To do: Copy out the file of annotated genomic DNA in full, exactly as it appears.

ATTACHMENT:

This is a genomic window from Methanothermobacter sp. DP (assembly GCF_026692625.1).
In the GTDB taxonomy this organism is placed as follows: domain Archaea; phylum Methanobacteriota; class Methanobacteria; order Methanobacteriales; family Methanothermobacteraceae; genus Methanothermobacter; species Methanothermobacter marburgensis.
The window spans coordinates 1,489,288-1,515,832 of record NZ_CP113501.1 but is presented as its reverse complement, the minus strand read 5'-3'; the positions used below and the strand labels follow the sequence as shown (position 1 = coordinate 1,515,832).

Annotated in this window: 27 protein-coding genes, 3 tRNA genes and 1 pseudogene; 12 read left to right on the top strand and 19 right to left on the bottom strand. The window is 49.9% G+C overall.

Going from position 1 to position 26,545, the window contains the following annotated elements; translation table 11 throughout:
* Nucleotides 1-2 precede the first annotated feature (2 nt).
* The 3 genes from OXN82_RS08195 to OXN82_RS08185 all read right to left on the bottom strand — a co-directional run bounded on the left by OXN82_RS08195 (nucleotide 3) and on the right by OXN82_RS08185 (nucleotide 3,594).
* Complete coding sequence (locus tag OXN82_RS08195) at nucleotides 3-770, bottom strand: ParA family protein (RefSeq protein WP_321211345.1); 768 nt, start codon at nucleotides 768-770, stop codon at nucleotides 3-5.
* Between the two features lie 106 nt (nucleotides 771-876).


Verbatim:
This is a genomic window from Methanothermobacter sp. DP (assembly GCF_026692625.1).
In the GTDB taxonomy this organism is placed as follows: domain Archaea; phylum Methanobacteriota; class Methanobacteria; order Methanobacteriales; family Methanothermobacteraceae; genus Methanothermobacter; species Methanothermobacter marburgensis.
The window spans coordinates 1,489,288-1,515,832 of record NZ_CP113501.1 but is presented as its reverse complement, the minus strand read 5'-3'; the positions used below and the strand labels follow the sequence as shown (position 1 = coordinate 1,515,832).

Annotated in this window: 27 protein-coding genes, 3 tRNA genes and 1 pseudogene; 12 read left to right on the top strand and 19 right to left on the bottom strand. The window is 49.9% G+C overall.

Going from position 1 to position 26,545, the window contains the following annotated elements; translation table 11 throughout:
* Nucleotides 1-2 precede the first annotated feature (2 nt).
* The 3 genes from OXN82_RS08195 to OXN82_RS08185 all read right to left on the bottom strand — a co-directional run bounded on the left by OXN82_RS08195 (nucleotide 3) and on the right by OXN82_RS08185 (nucleotide 3,594).
* Complete coding sequence (locus tag OXN82_RS08195) at nucleotides 3-770, bottom strand: ParA family protein (RefSeq protein WP_321211345.1); 768 nt, start codon at nucleotides 768-770, stop codon at nucleotides 3-5.
* Between the two features lie 106 nt (nucleotides 771-876).